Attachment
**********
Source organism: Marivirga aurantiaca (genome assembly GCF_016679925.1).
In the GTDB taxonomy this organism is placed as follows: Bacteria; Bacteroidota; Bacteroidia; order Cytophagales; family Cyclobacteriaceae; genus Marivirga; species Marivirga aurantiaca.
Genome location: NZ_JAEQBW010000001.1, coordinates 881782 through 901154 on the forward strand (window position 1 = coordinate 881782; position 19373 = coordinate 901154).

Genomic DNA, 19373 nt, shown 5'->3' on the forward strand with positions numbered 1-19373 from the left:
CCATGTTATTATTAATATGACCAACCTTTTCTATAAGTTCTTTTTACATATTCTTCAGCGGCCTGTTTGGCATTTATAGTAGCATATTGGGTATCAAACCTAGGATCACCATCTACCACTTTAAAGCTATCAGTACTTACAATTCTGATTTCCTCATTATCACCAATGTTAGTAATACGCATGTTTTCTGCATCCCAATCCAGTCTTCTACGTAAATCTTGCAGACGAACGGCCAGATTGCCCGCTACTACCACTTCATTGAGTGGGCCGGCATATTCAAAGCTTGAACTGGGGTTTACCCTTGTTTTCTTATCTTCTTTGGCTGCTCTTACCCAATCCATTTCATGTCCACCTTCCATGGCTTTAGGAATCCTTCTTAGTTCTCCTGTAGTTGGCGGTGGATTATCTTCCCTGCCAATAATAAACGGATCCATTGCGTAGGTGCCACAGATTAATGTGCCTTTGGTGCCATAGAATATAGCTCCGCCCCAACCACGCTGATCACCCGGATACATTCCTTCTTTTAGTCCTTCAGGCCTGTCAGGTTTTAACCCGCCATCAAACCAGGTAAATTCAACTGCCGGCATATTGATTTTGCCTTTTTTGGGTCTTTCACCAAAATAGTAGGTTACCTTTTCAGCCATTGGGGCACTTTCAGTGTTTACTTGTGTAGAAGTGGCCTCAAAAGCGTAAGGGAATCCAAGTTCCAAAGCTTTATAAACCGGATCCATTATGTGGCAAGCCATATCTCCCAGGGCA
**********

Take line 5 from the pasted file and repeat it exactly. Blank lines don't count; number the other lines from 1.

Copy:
CCATGTTATTATTAATATGACCAACCTTTTCTATAAGTTCTTTTTACATATTCTTCAGCGGCCTGTTTGGCATTTATAGTAGCATATTGGGTATCAAACCTAGGATCACCATCTACCACTTTAAAGCTATCAGTACTTACAATTCTGATTTCCTCATTATCACCAATGTTAGTAATACGCATGTTTTCTGCATCCCAATCCAGTCTTCTACGTAAATCTTGCAGACGAACGGCCAGATTGCCCGCTACTACCACTTCATTGAGTGGGCCGGCATATTCAAAGCTTGAACTGGGGTTTACCCTTGTTTTCTTATCTTCTTTGGCTGCTCTTACCCAATCCATTTCATGTCCACCTTCCATGGCTTTAGGAATCCTTCTTAGTTCTCCTGTAGTTGGCGGTGGATTATCTTCCCTGCCAATAATAAACGGATCCATTGCGTAGGTGCCACAGATTAATGTGCCTTTGGTGCCATAGAATATAGCTCCGCCCCAACCACGCTGATCACCCGGATACATTCCTTCTTTTAGTCCTTCAGGCCTGTCAGGTTTTAACCCGCCATCAAACCAGGTAAATTCAACTGCCGGCATATTGATTTTGCCTTTTTTGGGTCTTTCACCAAAATAGTAGGTTACCTTTTCAGCCATTGGGGCACTTTCAGTGTTTACTTGTGTAGAAGTGGCCTCAAAAGCGTAAGGGAATCCAAGTTCCAAAGCTTTATAAACCGGATCCATTATGTGGCAAGCCATATCTCCCAGGGCA